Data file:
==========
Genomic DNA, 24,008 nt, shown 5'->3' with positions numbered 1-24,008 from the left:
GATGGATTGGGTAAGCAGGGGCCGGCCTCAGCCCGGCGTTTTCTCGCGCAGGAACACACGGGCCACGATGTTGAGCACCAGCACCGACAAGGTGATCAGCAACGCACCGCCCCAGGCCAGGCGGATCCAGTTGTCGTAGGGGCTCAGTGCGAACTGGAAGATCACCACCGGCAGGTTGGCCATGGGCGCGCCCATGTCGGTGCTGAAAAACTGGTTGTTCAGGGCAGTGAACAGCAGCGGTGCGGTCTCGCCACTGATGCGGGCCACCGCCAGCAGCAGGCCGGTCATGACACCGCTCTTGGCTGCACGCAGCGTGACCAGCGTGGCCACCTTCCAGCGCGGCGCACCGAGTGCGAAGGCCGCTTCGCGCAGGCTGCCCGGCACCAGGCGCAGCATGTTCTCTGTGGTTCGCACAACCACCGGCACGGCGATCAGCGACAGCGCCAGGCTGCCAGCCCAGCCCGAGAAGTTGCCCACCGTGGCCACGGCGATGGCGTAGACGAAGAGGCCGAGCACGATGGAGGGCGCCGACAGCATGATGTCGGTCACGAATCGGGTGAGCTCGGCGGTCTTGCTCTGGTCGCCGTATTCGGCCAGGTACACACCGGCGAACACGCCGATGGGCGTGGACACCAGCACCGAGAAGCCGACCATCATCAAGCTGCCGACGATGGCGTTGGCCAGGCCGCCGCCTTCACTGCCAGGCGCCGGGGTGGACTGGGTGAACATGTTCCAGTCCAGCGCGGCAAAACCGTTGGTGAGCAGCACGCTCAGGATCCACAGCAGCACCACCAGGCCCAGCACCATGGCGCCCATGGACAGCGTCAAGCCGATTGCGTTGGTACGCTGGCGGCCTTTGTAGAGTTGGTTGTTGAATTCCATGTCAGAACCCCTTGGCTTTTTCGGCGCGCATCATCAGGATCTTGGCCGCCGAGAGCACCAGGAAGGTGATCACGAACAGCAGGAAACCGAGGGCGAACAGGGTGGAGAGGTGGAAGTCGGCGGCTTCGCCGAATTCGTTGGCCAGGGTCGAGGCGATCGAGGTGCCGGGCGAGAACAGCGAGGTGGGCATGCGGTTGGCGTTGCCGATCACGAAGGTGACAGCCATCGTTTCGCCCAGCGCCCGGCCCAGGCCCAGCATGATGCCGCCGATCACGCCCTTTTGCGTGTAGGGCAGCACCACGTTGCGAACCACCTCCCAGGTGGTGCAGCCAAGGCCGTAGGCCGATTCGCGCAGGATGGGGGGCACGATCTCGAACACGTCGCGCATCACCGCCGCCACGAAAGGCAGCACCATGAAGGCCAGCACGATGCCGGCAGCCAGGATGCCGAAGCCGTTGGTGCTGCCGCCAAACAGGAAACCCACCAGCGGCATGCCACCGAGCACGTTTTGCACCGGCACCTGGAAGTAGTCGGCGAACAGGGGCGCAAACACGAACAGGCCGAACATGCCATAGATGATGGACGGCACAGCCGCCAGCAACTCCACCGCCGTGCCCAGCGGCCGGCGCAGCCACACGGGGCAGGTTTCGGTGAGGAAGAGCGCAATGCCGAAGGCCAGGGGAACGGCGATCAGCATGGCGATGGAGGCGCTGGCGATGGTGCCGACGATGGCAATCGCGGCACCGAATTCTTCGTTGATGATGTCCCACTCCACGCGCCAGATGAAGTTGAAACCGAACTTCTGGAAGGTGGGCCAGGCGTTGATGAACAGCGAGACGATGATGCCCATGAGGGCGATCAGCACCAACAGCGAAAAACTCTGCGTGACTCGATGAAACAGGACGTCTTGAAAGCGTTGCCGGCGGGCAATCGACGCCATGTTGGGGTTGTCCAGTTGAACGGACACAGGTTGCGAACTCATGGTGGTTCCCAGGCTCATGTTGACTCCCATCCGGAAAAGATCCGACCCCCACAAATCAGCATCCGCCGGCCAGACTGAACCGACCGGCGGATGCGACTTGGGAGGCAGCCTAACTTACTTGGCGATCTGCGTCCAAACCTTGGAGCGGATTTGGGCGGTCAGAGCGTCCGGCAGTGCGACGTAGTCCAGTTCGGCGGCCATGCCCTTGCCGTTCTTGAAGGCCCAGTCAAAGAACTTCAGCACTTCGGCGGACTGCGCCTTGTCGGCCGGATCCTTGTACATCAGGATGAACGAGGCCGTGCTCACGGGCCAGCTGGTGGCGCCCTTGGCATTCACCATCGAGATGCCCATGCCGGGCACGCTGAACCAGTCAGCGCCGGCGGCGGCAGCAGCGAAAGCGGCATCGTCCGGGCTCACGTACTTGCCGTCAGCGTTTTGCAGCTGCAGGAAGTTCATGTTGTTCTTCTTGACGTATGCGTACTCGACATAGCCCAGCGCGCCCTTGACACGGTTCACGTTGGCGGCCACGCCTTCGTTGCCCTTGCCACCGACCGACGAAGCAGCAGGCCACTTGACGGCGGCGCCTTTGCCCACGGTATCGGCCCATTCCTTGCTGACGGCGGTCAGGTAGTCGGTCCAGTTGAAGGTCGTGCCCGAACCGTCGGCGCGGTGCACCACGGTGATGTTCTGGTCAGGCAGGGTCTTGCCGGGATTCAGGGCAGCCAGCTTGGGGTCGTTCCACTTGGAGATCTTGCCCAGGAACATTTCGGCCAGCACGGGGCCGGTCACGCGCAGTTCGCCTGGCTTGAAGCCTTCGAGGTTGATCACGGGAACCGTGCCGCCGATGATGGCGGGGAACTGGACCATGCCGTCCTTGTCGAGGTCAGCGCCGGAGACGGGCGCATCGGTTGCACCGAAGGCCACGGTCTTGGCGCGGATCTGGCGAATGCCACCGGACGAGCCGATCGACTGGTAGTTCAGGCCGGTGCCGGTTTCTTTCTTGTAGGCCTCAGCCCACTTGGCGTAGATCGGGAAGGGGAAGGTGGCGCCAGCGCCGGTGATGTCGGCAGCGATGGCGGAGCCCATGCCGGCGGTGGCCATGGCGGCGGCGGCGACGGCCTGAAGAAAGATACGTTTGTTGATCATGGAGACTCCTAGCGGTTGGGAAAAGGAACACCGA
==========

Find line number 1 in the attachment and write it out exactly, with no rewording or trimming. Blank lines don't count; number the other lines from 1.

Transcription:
Genomic DNA, 24,008 nt, shown 5'->3' with positions numbered 1-24,008 from the left: